For this last trip I decided I wanted to see Orangutans or more specifically my son to see them before there were no more Orangutans to visit. I investigated the easiest options for doing this and since I didn’t want to just see them in a zoo, Kuching in Malaysian Borneo seemed the best spot to base ourselves in. We flew to Singapore and then from Singapore to Kuching with Air Asia.

In Kuching we stayed in the Grand Margherita Hotel which is in a stunning position, we had a room overlooking the beautiful river setting. The hotel is perfectly located for morning sunrise walks along the river side (if your child should happen to get up ready to start the day at 4am every day due to the time difference.)…. The rooms are very reasonably priced and well suited to families with connecting rooms available. There is a small playground at the hotel and a swimming pool. Breakfasts were great with an abundance of variety with a great mix of western favourites and asian options. My son was given an extra muffin every morning to take away with him by the staff which made for a handy mid morning snack. There is a convenience store walking distance away and a shopping centre almost opposite the hotel with department stores and a supermarket etc. The walkway along the river has great quality footpaths so very easy for prams to get around.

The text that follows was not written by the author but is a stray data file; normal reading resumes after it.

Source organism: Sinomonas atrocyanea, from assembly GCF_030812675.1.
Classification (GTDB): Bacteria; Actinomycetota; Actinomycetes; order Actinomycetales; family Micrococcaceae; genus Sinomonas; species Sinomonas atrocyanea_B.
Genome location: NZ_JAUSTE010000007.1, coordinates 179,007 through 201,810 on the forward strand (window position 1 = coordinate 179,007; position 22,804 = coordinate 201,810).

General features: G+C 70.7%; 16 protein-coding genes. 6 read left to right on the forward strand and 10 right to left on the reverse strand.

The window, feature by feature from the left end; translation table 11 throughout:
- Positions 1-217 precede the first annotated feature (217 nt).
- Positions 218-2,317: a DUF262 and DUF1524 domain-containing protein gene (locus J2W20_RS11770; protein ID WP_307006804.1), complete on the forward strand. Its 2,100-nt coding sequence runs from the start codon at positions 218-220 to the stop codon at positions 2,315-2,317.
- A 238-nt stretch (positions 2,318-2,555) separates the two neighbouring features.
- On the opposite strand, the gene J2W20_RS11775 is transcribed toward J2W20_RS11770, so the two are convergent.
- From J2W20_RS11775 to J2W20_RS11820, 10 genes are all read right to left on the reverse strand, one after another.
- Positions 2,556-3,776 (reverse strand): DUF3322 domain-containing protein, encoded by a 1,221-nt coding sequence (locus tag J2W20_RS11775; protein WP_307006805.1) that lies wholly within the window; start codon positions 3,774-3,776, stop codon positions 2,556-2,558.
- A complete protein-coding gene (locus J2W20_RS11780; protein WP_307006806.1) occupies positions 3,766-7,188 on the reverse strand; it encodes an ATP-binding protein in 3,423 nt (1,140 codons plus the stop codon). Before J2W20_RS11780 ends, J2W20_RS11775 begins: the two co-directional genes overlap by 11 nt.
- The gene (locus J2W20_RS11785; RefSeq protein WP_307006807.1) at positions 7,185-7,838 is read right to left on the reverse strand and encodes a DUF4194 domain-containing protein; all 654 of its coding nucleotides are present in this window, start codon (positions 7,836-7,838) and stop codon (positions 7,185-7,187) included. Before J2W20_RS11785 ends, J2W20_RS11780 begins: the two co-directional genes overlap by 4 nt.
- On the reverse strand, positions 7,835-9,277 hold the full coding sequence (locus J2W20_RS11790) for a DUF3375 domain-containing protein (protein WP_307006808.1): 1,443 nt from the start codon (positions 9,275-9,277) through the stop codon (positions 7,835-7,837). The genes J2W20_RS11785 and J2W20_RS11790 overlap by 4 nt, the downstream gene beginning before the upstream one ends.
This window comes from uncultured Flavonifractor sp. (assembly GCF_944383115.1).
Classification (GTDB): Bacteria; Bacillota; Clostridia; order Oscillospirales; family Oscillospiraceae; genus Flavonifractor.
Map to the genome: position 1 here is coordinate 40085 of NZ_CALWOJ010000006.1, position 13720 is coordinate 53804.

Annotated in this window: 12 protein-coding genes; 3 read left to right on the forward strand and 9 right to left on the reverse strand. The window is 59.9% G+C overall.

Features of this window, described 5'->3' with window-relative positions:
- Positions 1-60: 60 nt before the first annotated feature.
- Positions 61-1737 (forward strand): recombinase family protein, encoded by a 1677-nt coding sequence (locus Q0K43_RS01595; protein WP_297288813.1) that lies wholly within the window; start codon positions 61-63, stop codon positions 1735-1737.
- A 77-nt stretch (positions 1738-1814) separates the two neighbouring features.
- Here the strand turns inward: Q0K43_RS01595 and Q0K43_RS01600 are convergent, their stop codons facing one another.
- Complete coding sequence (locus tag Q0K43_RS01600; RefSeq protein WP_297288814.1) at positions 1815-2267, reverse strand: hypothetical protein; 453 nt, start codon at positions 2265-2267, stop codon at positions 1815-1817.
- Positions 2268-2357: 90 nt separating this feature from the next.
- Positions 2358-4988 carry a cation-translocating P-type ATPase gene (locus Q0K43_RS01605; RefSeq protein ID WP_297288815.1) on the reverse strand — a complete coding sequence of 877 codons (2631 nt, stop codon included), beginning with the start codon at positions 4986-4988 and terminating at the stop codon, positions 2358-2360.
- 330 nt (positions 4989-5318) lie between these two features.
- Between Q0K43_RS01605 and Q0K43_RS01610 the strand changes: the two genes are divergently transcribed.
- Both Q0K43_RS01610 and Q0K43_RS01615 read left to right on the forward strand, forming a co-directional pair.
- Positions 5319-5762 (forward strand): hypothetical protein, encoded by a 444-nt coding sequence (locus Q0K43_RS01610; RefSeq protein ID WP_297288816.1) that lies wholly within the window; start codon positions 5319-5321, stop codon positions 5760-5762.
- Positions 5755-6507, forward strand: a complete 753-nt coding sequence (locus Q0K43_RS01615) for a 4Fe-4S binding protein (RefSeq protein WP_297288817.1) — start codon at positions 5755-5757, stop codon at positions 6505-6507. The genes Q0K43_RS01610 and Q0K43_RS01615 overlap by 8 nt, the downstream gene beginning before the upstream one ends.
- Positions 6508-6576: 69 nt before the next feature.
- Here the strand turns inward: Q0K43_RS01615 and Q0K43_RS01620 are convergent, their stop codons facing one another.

We visited the Matang Wildlife Rehabilitation Centre which cares for rescued Sun Bears and Orangutans. This place is a bit upsetting but they do great work. There are some Gibbons and Orangutans in cages that are quite small while they are waiting for more permanent accommodations but they are doing the best the can with the funds they have available.

You can take a river taxi to the other bank of the river or pay for a boat tour with one of the local tour operators in a traditional Sarawak River boat which will take you up and down the river to see the scenery and view the river villages.

To see Orangutans or hopefully see Orangutans we hired a driver to take us to Semenggoh Nature Reserve. The Orangutans here are wild but have their food supplemented by the rangers of the park so they come and go as they choose, if their natural food sources get low they will turn up for some fruits provided by the park, if their natural food supply is in abundance they may not show up for days. The reserve also has a breeding program and cares for and rehabilitates rescued animals.

So our day to visit the Orangutans arrives, we make the drive out with a very excited 3 year old. I have tried to manage his expectations and explain that they are wild animals and may not come to see us today, but we have a few spare days up our sleeve and will come back again if today is not successful. He tells me with absolute certainty and conviction that they are coming to see him. We have been practicing being silent, I was worried he would yell with excitement if and when he saw an Orangutan.